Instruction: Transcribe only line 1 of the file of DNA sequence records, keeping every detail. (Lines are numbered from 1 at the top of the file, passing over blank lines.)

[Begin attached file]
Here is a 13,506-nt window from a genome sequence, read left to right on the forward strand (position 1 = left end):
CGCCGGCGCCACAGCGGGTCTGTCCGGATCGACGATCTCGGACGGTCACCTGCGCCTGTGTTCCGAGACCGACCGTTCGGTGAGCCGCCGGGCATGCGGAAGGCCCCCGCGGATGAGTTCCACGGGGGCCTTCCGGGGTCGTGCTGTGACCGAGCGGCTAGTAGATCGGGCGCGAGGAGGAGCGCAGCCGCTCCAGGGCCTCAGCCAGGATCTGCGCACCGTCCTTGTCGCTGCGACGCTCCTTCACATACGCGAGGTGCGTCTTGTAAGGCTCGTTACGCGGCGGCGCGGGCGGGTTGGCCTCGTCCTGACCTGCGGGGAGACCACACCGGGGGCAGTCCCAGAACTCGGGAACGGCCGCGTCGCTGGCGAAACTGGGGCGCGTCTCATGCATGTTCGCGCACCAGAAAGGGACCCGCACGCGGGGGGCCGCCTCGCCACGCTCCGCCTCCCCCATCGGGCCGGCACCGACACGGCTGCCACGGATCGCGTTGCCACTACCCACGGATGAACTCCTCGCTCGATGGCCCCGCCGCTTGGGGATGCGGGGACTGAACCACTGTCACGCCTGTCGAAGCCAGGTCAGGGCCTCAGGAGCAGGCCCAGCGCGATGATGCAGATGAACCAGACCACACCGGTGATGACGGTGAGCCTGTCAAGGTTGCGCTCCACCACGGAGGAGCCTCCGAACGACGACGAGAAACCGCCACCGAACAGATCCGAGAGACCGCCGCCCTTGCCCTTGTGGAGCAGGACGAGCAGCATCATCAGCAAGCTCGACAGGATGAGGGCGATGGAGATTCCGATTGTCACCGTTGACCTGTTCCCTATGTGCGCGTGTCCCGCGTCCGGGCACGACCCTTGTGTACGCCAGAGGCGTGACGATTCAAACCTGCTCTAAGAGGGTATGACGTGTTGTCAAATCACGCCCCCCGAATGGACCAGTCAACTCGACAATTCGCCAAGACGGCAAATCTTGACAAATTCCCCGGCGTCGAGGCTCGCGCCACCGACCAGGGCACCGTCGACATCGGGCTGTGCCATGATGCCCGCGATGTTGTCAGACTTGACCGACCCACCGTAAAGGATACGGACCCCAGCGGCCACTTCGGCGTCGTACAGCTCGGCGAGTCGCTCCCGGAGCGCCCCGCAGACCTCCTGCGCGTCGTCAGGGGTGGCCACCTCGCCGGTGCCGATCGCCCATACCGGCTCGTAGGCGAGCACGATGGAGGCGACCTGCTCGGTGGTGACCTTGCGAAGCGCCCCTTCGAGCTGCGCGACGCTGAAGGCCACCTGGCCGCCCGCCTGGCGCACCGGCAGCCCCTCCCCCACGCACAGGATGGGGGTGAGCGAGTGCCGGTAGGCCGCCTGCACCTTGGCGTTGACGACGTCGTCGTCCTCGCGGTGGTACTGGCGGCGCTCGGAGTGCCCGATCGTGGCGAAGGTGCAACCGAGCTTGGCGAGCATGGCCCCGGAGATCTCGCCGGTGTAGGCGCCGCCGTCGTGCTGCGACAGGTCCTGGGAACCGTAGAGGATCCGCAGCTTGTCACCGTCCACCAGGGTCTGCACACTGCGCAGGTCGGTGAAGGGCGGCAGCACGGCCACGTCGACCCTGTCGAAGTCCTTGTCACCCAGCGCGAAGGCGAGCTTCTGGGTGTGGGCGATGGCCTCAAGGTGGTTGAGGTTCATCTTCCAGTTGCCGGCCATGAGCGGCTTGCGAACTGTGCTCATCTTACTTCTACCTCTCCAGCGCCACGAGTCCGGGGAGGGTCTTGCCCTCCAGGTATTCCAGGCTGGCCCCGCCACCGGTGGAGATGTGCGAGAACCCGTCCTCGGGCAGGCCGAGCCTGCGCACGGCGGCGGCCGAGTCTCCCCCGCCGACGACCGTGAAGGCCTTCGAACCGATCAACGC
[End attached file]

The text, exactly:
Here is a 13,506-nt window from a genome sequence, read left to right on the forward strand (position 1 = left end):